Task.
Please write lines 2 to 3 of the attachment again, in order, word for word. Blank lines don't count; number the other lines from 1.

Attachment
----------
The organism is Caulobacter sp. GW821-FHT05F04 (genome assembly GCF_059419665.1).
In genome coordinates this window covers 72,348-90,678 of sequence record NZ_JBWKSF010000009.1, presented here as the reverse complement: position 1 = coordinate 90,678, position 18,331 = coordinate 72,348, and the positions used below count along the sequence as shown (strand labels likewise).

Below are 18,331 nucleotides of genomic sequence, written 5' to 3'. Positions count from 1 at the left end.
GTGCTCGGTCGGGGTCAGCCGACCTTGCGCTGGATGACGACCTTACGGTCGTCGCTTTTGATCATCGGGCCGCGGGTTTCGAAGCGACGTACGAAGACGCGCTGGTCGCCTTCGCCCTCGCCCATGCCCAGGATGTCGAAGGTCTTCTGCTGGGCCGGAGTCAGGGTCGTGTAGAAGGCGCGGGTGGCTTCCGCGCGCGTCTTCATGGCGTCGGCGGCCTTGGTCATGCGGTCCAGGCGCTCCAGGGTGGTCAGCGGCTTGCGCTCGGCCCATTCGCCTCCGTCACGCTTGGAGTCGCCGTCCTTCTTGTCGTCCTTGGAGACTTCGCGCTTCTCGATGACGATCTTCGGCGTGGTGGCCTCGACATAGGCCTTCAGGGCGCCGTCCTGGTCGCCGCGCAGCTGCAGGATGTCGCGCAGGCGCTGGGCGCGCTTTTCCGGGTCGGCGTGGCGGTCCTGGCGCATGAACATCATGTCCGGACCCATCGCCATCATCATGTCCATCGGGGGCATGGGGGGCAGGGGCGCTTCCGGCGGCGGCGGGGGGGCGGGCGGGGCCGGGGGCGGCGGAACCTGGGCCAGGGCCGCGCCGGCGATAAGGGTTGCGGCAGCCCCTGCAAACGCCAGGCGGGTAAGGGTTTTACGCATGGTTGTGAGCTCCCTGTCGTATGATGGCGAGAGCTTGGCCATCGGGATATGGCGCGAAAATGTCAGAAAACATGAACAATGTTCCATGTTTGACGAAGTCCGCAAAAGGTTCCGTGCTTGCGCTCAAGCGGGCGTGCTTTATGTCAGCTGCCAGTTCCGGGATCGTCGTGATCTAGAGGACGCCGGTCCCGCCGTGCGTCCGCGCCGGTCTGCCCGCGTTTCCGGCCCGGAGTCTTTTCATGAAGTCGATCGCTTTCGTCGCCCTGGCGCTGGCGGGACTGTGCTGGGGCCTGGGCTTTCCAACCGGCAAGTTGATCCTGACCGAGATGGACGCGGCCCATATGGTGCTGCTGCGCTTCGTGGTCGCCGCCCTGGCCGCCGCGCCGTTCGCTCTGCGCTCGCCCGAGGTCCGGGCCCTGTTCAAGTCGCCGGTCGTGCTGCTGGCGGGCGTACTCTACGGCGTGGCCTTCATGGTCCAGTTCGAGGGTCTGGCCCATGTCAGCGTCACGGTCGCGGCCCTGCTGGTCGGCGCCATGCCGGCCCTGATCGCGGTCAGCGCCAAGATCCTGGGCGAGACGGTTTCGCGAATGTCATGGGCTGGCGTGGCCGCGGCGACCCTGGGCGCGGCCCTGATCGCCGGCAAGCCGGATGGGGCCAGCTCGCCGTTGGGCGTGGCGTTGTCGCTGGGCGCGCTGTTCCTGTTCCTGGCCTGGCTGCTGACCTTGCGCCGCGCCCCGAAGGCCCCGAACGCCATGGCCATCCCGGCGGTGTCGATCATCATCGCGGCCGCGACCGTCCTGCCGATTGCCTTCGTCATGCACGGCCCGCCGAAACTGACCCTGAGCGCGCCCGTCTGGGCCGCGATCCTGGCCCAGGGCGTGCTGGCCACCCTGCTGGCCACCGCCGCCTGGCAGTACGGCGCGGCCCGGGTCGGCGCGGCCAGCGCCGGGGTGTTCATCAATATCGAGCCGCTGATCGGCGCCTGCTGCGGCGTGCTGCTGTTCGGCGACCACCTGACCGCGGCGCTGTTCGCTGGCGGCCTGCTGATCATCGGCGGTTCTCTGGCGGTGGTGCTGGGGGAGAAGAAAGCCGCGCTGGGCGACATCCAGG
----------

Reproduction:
In genome coordinates this window covers 72,348-90,678 of sequence record NZ_JBWKSF010000009.1, presented here as the reverse complement: position 1 = coordinate 90,678, position 18,331 = coordinate 72,348, and the positions used below count along the sequence as shown (strand labels likewise).

Below are 18,331 nucleotides of genomic sequence, written 5' to 3'. Positions count from 1 at the left end.